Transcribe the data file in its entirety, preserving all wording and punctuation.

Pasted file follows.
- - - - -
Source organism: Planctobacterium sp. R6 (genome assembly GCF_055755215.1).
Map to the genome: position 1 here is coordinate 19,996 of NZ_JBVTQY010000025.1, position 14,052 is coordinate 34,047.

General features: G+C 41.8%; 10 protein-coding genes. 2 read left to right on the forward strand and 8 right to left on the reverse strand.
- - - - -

Source organism: Planctobacterium sp. R6 (genome assembly GCF_055755215.1).
Map to the genome: position 1 here is coordinate 19,996 of NZ_JBVTQY010000025.1, position 14,052 is coordinate 34,047.

General features: G+C 41.8%; 10 protein-coding genes. 2 read left to right on the forward strand and 8 right to left on the reverse strand.